Equifax unit avoids Obamacare woes for now

As the federal government has worked to fix its problem-plagued health insurance website, the private contractors who helped build it have also come under fire.

Equifax Workforce Solutions, a St. Louis-based subsidiary of Equifax, the credit reporting giant headquartered in Atlanta, is responsible for verifying the incomes of people who apply for federal subsidies when trying to buy insurance through government exchanges.

A top executive of Equifax Workforce Solutions was called upon to testify at a congressional hearing, but the company's work for the government has not so far been linked to the snafus that have bogged down the system, according to spokespeople for Equifax and for the U.S. Centers for Medicare and Medicaid Services, known as CMS. The agency is charged with rolling out the health care exchanges under the Affordable Care Act.

The contract between Workforce Solutions and the government is up for renewal each year for a five-year period, and if it runs the full length it could have a maximum value of $329 million. The annual revenue in 2012 for Workforce Solutions, which was acquired when Equifax purchased TALX in 2007, was $463 million.

Many of the problems with the government’s website have stymied users before they ever reach the Workforce Solutions process, which comes into play at the end of the insurance application.

The CMS awarded the contract to Workforce Solutions last March.

The biggest problems occurred around the system’s ability to verify the identities of applicants, government officials said, and to send that information to insurers. Other contractors were involved in those parts of the project.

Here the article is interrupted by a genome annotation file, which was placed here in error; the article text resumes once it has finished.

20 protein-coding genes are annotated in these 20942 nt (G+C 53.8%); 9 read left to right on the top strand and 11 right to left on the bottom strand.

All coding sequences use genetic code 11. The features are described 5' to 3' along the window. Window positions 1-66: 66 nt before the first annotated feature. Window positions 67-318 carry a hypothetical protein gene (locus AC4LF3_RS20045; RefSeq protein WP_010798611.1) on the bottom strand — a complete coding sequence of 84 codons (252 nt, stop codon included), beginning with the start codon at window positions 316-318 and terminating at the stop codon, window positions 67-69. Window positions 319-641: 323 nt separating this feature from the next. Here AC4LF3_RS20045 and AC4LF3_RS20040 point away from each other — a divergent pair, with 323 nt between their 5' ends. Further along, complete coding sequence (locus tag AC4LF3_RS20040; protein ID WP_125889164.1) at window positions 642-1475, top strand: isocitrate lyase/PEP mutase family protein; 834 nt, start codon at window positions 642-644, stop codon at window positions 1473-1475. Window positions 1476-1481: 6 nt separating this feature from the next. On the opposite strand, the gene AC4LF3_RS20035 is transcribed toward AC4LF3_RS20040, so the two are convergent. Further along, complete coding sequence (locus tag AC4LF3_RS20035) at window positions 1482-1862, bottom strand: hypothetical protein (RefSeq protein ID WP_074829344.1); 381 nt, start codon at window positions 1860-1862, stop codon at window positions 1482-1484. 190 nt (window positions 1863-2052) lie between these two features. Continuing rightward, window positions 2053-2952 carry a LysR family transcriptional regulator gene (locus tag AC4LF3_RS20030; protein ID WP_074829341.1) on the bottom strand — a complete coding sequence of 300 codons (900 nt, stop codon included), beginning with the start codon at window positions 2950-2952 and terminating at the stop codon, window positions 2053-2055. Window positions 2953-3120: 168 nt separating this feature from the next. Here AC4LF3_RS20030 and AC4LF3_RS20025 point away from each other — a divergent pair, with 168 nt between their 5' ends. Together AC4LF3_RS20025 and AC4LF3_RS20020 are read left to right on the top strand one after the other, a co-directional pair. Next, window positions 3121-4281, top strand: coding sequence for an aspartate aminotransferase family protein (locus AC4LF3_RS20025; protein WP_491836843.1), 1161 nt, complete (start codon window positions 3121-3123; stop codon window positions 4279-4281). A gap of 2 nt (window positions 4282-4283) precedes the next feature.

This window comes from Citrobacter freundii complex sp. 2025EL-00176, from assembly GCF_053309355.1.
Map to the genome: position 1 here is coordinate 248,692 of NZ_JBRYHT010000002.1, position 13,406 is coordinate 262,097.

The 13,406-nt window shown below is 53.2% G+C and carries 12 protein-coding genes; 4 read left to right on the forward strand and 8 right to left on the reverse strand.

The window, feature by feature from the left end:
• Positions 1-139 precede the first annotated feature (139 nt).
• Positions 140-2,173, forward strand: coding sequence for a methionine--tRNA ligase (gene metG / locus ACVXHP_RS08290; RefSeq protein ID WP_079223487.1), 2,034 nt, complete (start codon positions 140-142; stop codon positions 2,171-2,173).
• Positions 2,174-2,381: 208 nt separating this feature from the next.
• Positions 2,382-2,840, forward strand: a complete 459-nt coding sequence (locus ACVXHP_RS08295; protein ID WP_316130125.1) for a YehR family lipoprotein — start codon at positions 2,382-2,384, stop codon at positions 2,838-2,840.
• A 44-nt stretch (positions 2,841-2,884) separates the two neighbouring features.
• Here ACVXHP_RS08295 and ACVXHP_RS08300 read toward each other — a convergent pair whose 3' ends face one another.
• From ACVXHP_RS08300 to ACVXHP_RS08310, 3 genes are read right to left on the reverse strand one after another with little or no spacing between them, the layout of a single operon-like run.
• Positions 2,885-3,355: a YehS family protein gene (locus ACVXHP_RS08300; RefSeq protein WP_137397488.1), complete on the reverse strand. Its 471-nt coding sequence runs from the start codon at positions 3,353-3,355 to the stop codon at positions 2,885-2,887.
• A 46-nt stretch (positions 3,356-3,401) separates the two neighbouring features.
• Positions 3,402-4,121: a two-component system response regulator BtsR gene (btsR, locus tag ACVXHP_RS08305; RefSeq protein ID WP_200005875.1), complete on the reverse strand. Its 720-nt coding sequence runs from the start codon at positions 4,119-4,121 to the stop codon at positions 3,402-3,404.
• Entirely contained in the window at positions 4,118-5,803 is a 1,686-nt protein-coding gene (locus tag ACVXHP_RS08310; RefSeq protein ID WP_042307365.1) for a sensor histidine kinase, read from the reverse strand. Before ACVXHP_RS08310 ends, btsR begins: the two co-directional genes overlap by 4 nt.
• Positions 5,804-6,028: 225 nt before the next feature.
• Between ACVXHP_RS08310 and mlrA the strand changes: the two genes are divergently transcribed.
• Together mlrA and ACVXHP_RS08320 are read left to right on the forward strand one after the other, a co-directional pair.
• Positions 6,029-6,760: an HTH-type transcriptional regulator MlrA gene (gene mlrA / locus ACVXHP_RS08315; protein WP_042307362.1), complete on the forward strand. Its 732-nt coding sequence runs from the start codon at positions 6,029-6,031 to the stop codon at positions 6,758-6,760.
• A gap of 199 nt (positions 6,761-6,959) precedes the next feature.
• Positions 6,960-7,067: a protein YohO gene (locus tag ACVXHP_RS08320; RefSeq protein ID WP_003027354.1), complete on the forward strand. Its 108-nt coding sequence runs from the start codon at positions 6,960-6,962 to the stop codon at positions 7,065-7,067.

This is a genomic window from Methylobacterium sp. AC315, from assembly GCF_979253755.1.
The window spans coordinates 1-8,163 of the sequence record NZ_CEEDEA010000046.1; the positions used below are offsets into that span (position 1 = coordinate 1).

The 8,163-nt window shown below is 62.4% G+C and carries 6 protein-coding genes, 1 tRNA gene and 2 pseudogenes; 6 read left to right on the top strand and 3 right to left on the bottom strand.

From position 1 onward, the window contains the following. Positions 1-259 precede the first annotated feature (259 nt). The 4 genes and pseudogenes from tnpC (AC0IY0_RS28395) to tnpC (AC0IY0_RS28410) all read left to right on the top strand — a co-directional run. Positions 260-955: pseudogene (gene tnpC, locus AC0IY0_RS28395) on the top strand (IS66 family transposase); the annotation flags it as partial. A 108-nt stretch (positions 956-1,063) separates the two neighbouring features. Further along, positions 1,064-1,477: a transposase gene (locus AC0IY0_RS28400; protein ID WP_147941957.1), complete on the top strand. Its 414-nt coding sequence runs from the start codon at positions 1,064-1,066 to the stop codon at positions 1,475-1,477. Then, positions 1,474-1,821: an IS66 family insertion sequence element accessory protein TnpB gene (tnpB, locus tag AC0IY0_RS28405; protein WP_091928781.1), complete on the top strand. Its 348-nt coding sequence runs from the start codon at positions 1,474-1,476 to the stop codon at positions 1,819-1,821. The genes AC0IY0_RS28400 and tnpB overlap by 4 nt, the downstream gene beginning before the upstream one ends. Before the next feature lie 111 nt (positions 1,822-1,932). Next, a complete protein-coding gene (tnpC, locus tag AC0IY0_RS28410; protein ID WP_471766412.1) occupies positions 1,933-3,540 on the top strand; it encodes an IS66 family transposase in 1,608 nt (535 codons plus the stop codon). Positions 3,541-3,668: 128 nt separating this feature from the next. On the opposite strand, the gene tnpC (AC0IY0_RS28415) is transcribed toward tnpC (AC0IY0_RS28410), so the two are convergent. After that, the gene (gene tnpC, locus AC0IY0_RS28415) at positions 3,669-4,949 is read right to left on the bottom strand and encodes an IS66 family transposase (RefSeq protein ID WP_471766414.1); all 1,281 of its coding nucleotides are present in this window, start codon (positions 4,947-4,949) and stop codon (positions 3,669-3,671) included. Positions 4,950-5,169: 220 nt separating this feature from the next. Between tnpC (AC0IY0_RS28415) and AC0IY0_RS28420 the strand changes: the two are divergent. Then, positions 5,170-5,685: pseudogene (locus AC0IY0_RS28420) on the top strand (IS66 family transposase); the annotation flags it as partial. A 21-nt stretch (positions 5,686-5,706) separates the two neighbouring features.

“The Equifax Workforce Solutions income verification solution is working as designed,” said Lynn Spellecy, corporate counsel for the company, in testimony before the U.S. House Committee on Energy & Commerce.

She said the program had “not experienced any significant problems or interruptions …” since the exchanges launched Oct. 1, and “we have not experienced any issues, down times or anomalies since the start date.”

Spellecy said Workforce Solutions had, tested its system prior to the launch so that it “would be prepared for current and future applicant volumes.”

Workforce Solutions verifies an applicant’s income only after the applicant gains access to the HealthCare.gov website or to a state-based exchange.

“Equifax does not play a role in any of these steps or the identity-proofing and authentication that accompanies them,” Spellecy said.

The company verifies employment and income by using information provided to it by more than 3,000 employers. It has 54 million current employee payroll records and expects to have 78 million by 2017. The information is otherwise used for purposes such as housing or auto purchase applications.